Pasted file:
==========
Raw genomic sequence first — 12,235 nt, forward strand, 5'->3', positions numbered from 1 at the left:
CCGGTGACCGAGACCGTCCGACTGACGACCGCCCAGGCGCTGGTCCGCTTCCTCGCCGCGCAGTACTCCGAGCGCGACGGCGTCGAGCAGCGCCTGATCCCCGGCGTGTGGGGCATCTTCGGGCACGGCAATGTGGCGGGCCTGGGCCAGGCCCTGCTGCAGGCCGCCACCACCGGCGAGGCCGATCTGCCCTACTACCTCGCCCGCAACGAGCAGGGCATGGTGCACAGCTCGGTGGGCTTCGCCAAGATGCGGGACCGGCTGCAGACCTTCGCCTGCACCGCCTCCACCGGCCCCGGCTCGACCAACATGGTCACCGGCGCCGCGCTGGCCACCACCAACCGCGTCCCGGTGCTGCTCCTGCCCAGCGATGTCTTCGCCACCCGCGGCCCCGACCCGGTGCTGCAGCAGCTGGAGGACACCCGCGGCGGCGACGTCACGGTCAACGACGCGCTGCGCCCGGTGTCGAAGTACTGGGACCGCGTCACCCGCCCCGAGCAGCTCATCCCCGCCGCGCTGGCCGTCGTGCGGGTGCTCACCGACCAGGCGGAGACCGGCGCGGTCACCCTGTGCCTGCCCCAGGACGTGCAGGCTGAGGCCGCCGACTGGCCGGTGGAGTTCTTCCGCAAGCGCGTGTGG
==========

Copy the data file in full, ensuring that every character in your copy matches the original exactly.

Raw genomic sequence first — 12,235 nt, forward strand, 5'->3', positions numbered from 1 at the left:
CCGGTGACCGAGACCGTCCGACTGACGACCGCCCAGGCGCTGGTCCGCTTCCTCGCCGCGCAGTACTCCGAGCGCGACGGCGTCGAGCAGCGCCTGATCCCCGGCGTGTGGGGCATCTTCGGGCACGGCAATGTGGCGGGCCTGGGCCAGGCCCTGCTGCAGGCCGCCACCACCGGCGAGGCCGATCTGCCCTACTACCTCGCCCGCAACGAGCAGGGCATGGTGCACAGCTCGGTGGGCTTCGCCAAGATGCGGGACCGGCTGCAGACCTTCGCCTGCACCGCCTCCACCGGCCCCGGCTCGACCAACATGGTCACCGGCGCCGCGCTGGCCACCACCAACCGCGTCCCGGTGCTGCTCCTGCCCAGCGATGTCTTCGCCACCCGCGGCCCCGACCCGGTGCTGCAGCAGCTGGAGGACACCCGCGGCGGCGACGTCACGGTCAACGACGCGCTGCGCCCGGTGTCGAAGTACTGGGACCGCGTCACCCGCCCCGAGCAGCTCATCCCCGCCGCGCTGGCCGTCGTGCGGGTGCTCACCGACCAGGCGGAGACCGGCGCGGTCACCCTGTGCCTGCCCCAGGACGTGCAGGCTGAGGCCGCCGACTGGCCGGTGGAGTTCTTCCGCAAGCGCGTGTGG